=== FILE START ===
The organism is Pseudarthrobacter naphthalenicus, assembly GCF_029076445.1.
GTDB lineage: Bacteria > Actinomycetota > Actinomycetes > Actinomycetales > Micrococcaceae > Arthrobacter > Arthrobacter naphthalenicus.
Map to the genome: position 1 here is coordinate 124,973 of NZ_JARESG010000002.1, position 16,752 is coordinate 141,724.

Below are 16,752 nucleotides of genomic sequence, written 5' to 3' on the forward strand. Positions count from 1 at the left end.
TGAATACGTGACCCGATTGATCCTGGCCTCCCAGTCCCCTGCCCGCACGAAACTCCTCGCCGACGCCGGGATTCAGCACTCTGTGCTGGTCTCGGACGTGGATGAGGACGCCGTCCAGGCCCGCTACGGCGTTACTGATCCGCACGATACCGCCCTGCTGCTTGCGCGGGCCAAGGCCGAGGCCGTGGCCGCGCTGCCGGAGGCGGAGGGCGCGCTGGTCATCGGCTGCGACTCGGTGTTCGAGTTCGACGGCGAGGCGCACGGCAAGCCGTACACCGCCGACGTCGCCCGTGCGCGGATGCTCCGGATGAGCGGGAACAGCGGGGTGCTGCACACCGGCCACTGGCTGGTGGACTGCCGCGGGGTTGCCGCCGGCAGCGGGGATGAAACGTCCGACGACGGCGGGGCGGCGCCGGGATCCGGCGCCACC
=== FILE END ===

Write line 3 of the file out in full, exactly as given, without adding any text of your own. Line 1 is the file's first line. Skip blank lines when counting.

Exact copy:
Map to the genome: position 1 here is coordinate 124,973 of NZ_JARESG010000002.1, position 16,752 is coordinate 141,724.